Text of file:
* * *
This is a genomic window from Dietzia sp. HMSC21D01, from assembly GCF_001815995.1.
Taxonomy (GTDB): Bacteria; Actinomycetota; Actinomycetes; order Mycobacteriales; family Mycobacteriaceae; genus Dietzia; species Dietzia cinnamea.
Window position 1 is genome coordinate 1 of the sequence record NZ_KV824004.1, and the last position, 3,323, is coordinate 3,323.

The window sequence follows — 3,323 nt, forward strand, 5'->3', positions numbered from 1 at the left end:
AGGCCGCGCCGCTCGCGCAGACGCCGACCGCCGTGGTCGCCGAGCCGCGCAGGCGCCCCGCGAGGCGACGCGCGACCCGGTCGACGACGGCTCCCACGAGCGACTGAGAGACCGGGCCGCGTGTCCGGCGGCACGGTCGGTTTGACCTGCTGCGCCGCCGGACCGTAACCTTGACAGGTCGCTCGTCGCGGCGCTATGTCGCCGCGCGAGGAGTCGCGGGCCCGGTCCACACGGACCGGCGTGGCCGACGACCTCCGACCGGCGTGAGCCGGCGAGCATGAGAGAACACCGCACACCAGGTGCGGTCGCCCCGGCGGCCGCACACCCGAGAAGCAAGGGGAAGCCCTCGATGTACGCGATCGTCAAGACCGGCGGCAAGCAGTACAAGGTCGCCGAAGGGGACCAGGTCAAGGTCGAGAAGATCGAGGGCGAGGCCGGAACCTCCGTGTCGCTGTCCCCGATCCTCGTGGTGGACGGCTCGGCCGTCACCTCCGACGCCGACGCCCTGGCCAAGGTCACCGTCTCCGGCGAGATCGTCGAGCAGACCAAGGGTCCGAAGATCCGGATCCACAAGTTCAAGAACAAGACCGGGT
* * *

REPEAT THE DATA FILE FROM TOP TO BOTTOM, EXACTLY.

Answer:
This is a genomic window from Dietzia sp. HMSC21D01, from assembly GCF_001815995.1.
Taxonomy (GTDB): Bacteria; Actinomycetota; Actinomycetes; order Mycobacteriales; family Mycobacteriaceae; genus Dietzia; species Dietzia cinnamea.
Window position 1 is genome coordinate 1 of the sequence record NZ_KV824004.1, and the last position, 3,323, is coordinate 3,323.

The window sequence follows — 3,323 nt, forward strand, 5'->3', positions numbered from 1 at the left end:
AGGCCGCGCCGCTCGCGCAGACGCCGACCGCCGTGGTCGCCGAGCCGCGCAGGCGCCCCGCGAGGCGACGCGCGACCCGGTCGACGACGGCTCCCACGAGCGACTGAGAGACCGGGCCGCGTGTCCGGCGGCACGGTCGGTTTGACCTGCTGCGCCGCCGGACCGTAACCTTGACAGGTCGCTCGTCGCGGCGCTATGTCGCCGCGCGAGGAGTCGCGGGCCCGGTCCACACGGACCGGCGTGGCCGACGACCTCCGACCGGCGTGAGCCGGCGAGCATGAGAGAACACCGCACACCAGGTGCGGTCGCCCCGGCGGCCGCACACCCGAGAAGCAAGGGGAAGCCCTCGATGTACGCGATCGTCAAGACCGGCGGCAAGCAGTACAAGGTCGCCGAAGGGGACCAGGTCAAGGTCGAGAAGATCGAGGGCGAGGCCGGAACCTCCGTGTCGCTGTCCCCGATCCTCGTGGTGGACGGCTCGGCCGTCACCTCCGACGCCGACGCCCTGGCCAAGGTCACCGTCTCCGGCGAGATCGTCGAGCAGACCAAGGGTCCGAAGATCCGGATCCACAAGTTCAAGAACAAGACCGGGT